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I am reading about extensions on plain vanilla B&B and heuristics for smaller trees/better branching. I have come across diving heuristics, which on the SCIP site is defined as:

A diving heuristic explores a single probing path down the search tree

What I understand reading this is that it branches using a depth-first-search rule. Does this make sense? If not, what does this mean, especially a single probing path?

Also, my other question is: when do we use this or other kinds of heuristics? I understand that heuristics can be used to find which variable to branch on (for example the most fractional), but how would I know when to explore a single path and when not to?

In another document, driving heuristics were under a section named "start heuristics". Does it mean that they are used to quickly find a feasible integer solution?

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Diving heuristics are primarily used to find feasible points, and are more common in problems with integer variables.

Diving heuristics go down some branch of the tree until they (i) hit infeasibility, (ii) hit a pre-specified tree depth, or (iii) find a feasible point.

In cases (i) and (ii) the algorithm will backtrack and repeat the diving process down a different path, either from the root or some other pre-specified tree depth. Backtracking is also done sometimes in case (iii) in an attempt to find feasible points with even better objective values.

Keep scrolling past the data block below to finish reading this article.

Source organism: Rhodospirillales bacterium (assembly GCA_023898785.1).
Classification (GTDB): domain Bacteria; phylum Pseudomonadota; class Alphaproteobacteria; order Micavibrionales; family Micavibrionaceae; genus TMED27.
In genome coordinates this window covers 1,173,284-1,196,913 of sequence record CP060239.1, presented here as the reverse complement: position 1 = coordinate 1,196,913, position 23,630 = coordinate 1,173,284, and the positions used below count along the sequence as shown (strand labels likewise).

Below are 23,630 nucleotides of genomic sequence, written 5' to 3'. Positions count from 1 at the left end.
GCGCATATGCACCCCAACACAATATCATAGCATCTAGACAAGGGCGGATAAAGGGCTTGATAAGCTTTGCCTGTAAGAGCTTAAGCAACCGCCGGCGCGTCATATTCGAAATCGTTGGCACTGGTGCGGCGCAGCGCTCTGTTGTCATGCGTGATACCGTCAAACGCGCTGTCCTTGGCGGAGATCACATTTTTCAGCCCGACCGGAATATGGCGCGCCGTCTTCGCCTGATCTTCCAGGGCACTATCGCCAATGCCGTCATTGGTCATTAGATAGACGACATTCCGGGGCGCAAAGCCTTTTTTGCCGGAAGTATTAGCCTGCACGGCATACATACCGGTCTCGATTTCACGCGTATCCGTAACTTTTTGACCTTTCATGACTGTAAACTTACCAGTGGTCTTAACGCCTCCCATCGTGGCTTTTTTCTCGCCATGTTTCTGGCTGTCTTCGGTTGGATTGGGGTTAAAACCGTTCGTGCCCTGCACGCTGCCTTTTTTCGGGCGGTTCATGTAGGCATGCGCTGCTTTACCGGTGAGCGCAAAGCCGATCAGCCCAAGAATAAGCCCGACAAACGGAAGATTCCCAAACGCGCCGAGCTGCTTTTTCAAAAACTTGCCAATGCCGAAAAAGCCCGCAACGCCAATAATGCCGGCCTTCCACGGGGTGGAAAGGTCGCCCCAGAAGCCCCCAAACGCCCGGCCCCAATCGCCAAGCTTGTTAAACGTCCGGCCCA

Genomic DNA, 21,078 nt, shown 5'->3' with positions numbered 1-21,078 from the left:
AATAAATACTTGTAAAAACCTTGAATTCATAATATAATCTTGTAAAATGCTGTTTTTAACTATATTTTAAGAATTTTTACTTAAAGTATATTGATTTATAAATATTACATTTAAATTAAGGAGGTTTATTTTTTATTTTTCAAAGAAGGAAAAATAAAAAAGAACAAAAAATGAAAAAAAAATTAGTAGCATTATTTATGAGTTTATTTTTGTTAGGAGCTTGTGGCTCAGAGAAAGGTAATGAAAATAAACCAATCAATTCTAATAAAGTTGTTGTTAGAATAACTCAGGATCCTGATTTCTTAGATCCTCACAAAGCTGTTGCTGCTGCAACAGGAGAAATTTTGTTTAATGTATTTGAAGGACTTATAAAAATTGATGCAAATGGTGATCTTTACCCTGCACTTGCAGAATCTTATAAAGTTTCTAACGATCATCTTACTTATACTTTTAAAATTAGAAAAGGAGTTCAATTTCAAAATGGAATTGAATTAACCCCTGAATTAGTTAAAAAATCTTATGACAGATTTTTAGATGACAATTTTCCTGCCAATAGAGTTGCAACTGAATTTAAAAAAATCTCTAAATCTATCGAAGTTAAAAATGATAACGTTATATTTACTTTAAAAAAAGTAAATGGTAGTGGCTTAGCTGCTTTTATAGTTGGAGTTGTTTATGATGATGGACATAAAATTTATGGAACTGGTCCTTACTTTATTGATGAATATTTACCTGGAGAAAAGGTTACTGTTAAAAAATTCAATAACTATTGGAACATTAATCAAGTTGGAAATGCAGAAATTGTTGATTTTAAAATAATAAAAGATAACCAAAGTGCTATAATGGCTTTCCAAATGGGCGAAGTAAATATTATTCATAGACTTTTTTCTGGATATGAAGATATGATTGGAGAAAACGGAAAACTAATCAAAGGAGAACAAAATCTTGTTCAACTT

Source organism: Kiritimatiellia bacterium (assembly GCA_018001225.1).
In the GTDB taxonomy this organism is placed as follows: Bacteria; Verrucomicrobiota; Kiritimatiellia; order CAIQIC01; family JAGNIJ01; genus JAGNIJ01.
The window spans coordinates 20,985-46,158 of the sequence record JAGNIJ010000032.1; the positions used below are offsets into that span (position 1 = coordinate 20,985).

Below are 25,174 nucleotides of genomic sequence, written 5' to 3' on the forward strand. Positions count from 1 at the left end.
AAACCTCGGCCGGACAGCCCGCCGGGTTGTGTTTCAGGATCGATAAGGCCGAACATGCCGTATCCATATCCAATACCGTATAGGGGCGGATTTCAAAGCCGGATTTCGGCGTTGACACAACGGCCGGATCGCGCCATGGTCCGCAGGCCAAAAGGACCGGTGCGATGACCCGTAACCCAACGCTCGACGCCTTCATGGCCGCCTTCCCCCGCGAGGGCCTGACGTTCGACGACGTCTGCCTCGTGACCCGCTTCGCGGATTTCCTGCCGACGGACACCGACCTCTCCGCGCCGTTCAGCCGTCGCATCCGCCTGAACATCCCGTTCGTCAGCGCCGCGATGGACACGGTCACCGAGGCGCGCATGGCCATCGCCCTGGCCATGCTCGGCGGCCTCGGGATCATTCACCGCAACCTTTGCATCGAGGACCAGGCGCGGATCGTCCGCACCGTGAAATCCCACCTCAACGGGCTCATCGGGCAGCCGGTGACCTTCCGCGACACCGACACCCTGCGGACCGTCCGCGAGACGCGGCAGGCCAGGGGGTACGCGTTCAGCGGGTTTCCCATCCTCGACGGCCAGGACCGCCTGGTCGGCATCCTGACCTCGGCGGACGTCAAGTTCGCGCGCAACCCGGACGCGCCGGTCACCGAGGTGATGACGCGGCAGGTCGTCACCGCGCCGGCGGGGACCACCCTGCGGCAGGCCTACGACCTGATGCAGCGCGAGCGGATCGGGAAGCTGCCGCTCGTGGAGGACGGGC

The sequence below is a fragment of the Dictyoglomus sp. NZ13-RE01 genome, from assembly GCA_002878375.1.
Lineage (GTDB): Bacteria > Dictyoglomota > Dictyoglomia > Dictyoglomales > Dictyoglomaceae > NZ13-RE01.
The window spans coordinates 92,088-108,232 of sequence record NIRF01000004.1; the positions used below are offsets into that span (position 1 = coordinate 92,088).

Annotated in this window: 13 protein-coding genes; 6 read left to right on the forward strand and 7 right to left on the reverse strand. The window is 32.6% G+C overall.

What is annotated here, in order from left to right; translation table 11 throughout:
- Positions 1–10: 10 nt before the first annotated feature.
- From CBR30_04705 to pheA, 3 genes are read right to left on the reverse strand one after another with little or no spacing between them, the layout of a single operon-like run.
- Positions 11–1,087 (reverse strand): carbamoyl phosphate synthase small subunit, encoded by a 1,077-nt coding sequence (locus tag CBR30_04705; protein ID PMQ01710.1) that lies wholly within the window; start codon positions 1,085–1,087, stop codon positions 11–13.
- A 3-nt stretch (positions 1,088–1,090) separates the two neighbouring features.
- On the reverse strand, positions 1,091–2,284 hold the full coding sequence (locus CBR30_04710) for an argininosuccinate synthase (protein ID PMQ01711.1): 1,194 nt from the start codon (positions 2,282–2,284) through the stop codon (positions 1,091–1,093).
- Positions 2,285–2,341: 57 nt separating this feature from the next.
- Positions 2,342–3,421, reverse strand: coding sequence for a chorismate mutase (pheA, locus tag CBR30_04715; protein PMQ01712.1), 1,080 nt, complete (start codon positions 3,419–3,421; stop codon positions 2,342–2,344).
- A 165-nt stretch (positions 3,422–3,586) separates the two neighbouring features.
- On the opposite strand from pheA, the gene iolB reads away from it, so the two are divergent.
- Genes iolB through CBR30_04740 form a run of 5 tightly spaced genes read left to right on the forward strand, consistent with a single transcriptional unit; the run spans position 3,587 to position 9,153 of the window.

Diving can also be used to probe the results of branching and find an optimal variable selection sequence. This works by calculating the lower bounds for each node we explore. After we try $n$ paths, we then chose the branching sequence that produces the best bound after a pre-set number of branching operations.

My experience however has been that this tends not to be very efficient - in practice we prefer strong branching in the first few nodes of the tree, and then switch to a cheaper heuristic, such as pseudo-costs.

Regardless of the method used, it is well established that good branching choices in the beginning of the algorithm can reduce the total number of nodes we will have to explore significantly, therefore we are usually more than happy to spend some extra computing time in the beginning to run expensive heuristics.

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  • $\begingroup$ Thanks, this is helpful. I am wondering if diving heuristics (or others) are used every time we start a problem, meaning we use the following : Start node -> branch right -> diving heuristic -> if case (i) or (ii), come back to start node, then branch left -> diving heuristic and so on ... This means that we use this heuristic no matter what. $\endgroup$
    – VincFort
    Jan 30 '20 at 19:28
  • $\begingroup$ Yes, that's a good example of how this would work. $\endgroup$ Jan 30 '20 at 19:44

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